In FIG. 3B, the flexible pawl 354 is shown engaged within a notch 352 of the disk 350 so that the stop mechanism 348 is engaged and the spool 322 is prevented from rotating. To disengage the stop mechanism 348 and retract the cord 316 into the body 300 of the peripheral input device, the cord 316 may first be extended a slight amount. This causes rotation of the spool 322 and the disk 350 against the force of the spring 342 and moves the tip of the flexible pawl 354 out of the notch 352 in the disk 350. The cord 316 is then released so that the spring 342 may rotate the spool 322 to coil the cord 316 onto the drum 324. As the spool 322 rotates, the pawl 354 flexes causing its curved rear face to contact the disk 350 and its tip to pass over the notches 350 without engaging them. To extend the cord 316 from the body 300, the cord 316 is pulled outwardly until the desired length is exposed. The cord 316 may then be slowly reversed causing the pawl 352 to engage a notch 350 in the disk 348.
Because the cord 316 is retracted into the body 300 of the peripheral input device, the peripheral input device of the present invention may be utilized with any computer having the ability to accept commands inputted via a peripheral input device. Although a conventional desk top computer has been described herein in FIG. 1A, it should be recognized that the peripheral input device of the present invention may be utilized with other types of information processing apparatus such as, for example, a portable computer, a digital personal organizer, or a personal digital assistant (PDA).
Referring now to FIGS. 4, 5, 6, 7, and 8, computer systems employing peripheral input devices having retractable cords in accordance with exemplary embodiments the present invention are shown.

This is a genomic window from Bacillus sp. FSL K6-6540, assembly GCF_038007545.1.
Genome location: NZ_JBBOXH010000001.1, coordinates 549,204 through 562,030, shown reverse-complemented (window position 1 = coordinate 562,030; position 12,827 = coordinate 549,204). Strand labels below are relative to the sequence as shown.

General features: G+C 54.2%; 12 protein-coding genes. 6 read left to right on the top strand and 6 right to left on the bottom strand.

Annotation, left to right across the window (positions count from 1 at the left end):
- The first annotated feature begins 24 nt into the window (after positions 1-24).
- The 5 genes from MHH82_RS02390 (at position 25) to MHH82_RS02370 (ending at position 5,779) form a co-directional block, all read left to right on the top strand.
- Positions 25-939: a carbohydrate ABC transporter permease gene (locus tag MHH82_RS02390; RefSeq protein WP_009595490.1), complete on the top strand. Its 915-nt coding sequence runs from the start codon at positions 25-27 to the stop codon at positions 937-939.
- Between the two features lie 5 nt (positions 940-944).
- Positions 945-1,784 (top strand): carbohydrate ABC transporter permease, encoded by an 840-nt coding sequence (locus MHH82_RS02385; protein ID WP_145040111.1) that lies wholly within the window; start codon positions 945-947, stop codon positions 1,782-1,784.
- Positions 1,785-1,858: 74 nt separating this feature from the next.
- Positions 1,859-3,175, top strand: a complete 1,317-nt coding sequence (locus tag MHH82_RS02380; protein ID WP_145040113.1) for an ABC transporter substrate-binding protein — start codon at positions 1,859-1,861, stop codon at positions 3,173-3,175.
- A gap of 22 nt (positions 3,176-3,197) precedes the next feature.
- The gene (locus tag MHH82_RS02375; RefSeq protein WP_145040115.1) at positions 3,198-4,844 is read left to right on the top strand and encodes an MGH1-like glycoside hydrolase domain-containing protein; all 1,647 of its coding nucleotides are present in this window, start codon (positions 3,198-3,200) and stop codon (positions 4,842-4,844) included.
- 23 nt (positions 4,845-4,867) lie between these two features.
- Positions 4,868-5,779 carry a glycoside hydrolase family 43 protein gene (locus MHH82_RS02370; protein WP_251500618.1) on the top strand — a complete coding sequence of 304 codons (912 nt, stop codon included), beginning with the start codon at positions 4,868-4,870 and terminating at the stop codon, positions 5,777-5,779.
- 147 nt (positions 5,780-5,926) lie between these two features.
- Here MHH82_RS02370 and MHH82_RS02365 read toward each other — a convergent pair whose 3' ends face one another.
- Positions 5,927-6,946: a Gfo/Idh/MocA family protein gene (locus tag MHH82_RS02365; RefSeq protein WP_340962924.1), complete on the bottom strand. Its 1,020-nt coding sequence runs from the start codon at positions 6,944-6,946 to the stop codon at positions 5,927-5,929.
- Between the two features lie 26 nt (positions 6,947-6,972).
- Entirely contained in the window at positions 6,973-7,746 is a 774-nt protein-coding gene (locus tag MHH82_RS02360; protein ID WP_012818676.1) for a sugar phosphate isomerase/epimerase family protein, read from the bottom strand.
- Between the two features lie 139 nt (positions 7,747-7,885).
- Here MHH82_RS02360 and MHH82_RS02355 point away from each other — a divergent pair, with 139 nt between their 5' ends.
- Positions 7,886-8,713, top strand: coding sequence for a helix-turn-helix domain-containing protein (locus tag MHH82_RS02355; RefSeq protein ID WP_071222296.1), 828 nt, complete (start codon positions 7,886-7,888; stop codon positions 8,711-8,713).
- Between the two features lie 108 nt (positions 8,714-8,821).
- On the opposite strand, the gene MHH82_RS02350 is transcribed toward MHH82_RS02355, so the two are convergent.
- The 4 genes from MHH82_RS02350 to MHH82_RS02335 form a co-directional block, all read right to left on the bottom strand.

As shown in FIG. 4, the computer system 400 may include multiple peripheral input devices such as keyboard 412 and mouse 414 for entering information and commands into the computer 410. Preferably, the keyboard 412 and mouse 414 are each coupled to the computer 410 via a cord or cable 420 & 422. The keyboard 412 may include a reel assembly 416 contained within its body 424. Preferably, this reel assembly 416 operates like the reel assembly 314 of the peripheral input device 200 described, supra, in connection with FIGS. 2, 3A and 3B to retract the keyboard's cord 420 within the body 424 of the keyboard 412. Similarly, the mouse 414 may include a reel assembly 418 for retracting its cord 422 as described, supra, in connection with FIGS. 2, 3A and 3B.
Turning now to FIG. 5, the computer system 500 may include a pointing stick type absolute coordinate input device 512 (typically referred to in the art as a "pointstick" or "joystick") coupled to the computer 510 via a cord or cable 516. This input device 512 includes a stick or shaft 518 which may be pressed in a desired direction by a user of the computer system 500. Force sensors (not shown) such as force-sensitive resistors, strain gauges, or the like may be coupled to the shaft 518 for sensing forces applied to the shaft 518 by the user. These force sensors generate a signal which causes a cursor displayed on the display of the computer system 500 (see FIG. 1A) to be moved in a corresponding direction. The input device 512 may include a reel assembly 514 contained within its body 520. Preferably, this reel assembly 514 operates like the reel assembly 314 of the peripheral input device 200 described, supra, in connection with FIGS. 2, 3A and 3B to retract the controller's cord 516 within its body 520.
Referring now to FIG. 6, the computer system 600 may alternately include a rotating ball type absolute coordinate input device or "trackball" 612. As shown in FIG. 6, the computer system 600 may be a portable computer 610 commonly referred to as a laptop or notebook computer instead of the conventional computer system depicted in FIG. 1A. It should be recognized that embodiments of the peripheral input device of the present invention may be utilized with a portable or conventional computer system (as shown herein), a workstation of a networked or mainframe computer system, or the like without departing from the spirit and scope of the invention.